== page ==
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Pathology of Rotavirus Diarrhea

Dr Sampurna Roy MD

 

                                                                                                                      

 

Rotaviruses contain double-stranded RNA, resemble a wheel, have icosahedral symmetry, and are “double-shelled” (with inner and outer capsid).

 

Rotavirus particles have been found in the duodenal mucosa of children with acute gastroenteritis and in diarrheal stool specimens.

In developed countries rotavirus is the most common pathogen of childhood diarrhea.

Rotavirus-induced diarrhea is an endemic problem throughout the world, the organisms being identified in half the children in developing countries.

In temperate countries rotavirus diarrhea usually has a seasonal winter peak, but in tropical countries high rates are observed throughout the year.

Nosocomial infections are common, and shedding of rotavirus has been found in some (usually asymptomatic) newborns in communal obstetric nurseries within 3 to 4 days of birth.

Antibodies to the rotavirus in colostrums and breast milk protect against infection.

The highest incidence of symptomatic infection is in children aged 7 to 24 months.

Most children have rotavirus antibodies by end of the third year, and nearly all infections in adults are subclinical.

Rotavirus is spread by faecal-oral transmission, typically by person-to-person or by contact with a contaminated object.

Contaminated water may be an important mode of transmission in developing countries.

After an incubation period of 2 to 3 days there is an abrupt onset of watery diarrhea, followed by dehydration and vomiting and fever distinguish rotavirus diarrhea from diarrhea caused by enterotoxigenic Escherichia coli or Vibrio cholerae.

Visit: Escherichia coli Infection ; Cholera

The upper respiratory tract may also be affected.

In some countries, children have a self-limited illness that lasts for a few days.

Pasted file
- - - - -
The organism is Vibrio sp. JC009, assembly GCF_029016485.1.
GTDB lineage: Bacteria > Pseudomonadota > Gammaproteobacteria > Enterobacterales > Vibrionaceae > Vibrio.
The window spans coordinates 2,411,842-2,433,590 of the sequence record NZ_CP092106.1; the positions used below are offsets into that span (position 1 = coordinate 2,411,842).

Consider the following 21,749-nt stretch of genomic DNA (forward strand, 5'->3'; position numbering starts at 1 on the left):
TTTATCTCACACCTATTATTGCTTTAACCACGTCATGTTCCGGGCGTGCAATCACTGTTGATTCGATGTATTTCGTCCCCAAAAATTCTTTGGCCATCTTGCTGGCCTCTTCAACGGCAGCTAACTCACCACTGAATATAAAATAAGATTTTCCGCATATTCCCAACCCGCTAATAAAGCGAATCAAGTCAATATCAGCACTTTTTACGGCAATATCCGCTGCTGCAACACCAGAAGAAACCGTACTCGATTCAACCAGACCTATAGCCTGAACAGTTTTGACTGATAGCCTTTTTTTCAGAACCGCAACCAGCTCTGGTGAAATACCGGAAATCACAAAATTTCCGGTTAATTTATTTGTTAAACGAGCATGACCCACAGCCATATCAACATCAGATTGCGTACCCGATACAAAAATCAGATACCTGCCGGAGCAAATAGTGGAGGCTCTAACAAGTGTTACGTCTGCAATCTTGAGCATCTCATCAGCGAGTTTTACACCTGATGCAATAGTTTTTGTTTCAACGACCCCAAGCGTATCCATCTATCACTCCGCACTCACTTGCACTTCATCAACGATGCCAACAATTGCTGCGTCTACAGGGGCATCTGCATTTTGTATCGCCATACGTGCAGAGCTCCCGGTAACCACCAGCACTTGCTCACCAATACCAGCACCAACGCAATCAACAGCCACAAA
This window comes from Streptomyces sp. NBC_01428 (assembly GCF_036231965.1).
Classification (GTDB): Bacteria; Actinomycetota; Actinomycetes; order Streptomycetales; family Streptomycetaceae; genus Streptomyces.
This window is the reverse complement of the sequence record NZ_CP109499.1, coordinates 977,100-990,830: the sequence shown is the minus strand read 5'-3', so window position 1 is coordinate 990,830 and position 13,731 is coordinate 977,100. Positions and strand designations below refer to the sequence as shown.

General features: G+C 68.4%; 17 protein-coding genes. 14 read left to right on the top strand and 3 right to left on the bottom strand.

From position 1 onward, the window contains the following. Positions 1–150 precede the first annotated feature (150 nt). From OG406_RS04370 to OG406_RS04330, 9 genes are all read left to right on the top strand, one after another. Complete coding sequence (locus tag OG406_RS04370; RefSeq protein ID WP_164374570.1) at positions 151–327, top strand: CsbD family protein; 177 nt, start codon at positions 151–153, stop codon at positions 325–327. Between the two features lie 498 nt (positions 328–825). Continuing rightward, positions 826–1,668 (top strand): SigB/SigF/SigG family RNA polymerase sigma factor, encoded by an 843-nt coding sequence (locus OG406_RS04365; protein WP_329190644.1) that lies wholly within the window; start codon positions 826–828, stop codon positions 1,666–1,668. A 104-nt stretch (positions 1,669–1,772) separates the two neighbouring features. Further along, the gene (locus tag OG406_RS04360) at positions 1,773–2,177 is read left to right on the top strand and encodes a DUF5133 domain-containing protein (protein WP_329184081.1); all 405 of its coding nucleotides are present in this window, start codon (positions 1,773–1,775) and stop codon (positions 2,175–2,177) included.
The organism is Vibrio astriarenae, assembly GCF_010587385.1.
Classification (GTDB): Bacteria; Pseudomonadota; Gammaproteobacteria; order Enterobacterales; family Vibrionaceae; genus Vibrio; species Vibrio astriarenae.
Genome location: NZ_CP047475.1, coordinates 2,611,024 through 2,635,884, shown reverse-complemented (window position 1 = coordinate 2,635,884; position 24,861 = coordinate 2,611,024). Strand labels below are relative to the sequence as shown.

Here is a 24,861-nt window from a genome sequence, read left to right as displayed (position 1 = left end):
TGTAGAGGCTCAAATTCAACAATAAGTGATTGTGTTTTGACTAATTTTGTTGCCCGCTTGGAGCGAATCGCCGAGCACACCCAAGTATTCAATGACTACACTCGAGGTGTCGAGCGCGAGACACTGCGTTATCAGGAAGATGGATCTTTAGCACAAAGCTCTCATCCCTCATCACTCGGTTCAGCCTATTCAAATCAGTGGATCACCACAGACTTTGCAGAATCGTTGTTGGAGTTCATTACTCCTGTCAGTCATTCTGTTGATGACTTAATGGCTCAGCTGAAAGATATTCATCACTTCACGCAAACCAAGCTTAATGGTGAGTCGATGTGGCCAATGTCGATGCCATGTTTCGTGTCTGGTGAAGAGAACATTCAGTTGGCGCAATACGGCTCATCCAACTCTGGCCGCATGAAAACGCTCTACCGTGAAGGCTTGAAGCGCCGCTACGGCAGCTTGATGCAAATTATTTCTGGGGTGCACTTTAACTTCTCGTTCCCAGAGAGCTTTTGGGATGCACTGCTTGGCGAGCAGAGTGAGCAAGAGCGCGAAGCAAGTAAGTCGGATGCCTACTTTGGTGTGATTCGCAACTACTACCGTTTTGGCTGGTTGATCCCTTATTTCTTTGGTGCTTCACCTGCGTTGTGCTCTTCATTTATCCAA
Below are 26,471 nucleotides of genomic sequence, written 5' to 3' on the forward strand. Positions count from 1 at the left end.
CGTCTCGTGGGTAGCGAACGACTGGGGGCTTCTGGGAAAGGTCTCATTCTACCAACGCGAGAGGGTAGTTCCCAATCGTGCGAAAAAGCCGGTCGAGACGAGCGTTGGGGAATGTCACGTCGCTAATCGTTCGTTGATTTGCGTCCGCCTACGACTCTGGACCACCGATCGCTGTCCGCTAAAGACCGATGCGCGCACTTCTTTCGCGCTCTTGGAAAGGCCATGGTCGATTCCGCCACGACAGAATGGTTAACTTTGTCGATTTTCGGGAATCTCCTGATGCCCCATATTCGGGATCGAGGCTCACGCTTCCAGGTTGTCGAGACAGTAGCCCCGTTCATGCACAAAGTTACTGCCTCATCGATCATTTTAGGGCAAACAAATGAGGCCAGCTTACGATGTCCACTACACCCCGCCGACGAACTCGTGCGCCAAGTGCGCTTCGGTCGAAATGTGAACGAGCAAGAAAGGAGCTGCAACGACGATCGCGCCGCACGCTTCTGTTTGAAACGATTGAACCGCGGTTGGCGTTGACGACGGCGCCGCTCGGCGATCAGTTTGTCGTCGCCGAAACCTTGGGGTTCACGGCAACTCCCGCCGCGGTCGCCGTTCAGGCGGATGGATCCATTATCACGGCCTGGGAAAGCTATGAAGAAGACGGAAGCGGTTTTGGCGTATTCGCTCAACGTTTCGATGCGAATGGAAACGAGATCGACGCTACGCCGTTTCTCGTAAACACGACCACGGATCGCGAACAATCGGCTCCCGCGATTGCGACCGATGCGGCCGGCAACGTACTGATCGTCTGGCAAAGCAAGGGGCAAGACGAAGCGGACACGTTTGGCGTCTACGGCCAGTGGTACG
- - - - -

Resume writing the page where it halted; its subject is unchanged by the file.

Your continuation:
But coincidental infection with pathogenic enterobacteria may extend the duration.

Severe life-threatening dehydration may be an important cause of mortality among children under 2 years of age.

Although Rota virus infection is not associated to specific dermatologic clinical pictures, recently, different clinical manifestations have been reported in association with this infection.

They include exanthema, Gianotti-Crosti syndrome, and Acute Infantile Hemorrhagic Edema.

The condition can be diagnosed microbiologically with stool cultures. The prognosis is excellent in healthy, immunocompetent individuals.

Treatment of rotavirus diarrhea consists of prompt intravenous or oral rehydration.

 

Further reading:

Pathogenesis of rotavirus diarrhea.

Rotavirus and severe childhood diarrhea.

Incidence of severe rotavirus diarrhea in New Delhi, India

Incidence of severe rotavirus diarrhea in New Delhi, India

Global illness and deaths caused by rotavirus disease

Pathogenesis of rotavirus gastroenteritis.

Diarrhea caused by rotavirus in children less than 5 years

Rotaviral and coronaviral diarrhea.

Rotavirus vaccine and diarrhea mortality

Epidemiology of rotavirus diarrhoea in Africa

Molecular characterisation of the rotavirus strains prevalent in Maua, Meru North, Kenya.

Rotavirus impairs the biosynthesis of brush-border-associated dipeptidyl peptidase IV in human enterocyte-like Caco-2/TC7 cells.

Detection and characterization of human group C rotavirus in the pediatric population of Barcelona,  

Epidemiology and strain characterization of rotavirus diarrhea in Malaysia.

Burden of rotavirus-related disease among children under five, Colombia, 2004.

The epidemiology and burden of rotavirus in China: A review of the literature from 1983 to 2005.

Rotavirus and other enteropathogens in childhood acute diarrhoea: a study of two centres in  

Rotavirus infection frequency and risk of celiac disease autoimmunity in early childhood: a longitudinal study.

 

 

Dr Sampurna Roy  MD

Consultant  Histopathologist (Kolkata - India)

 

 


 

 

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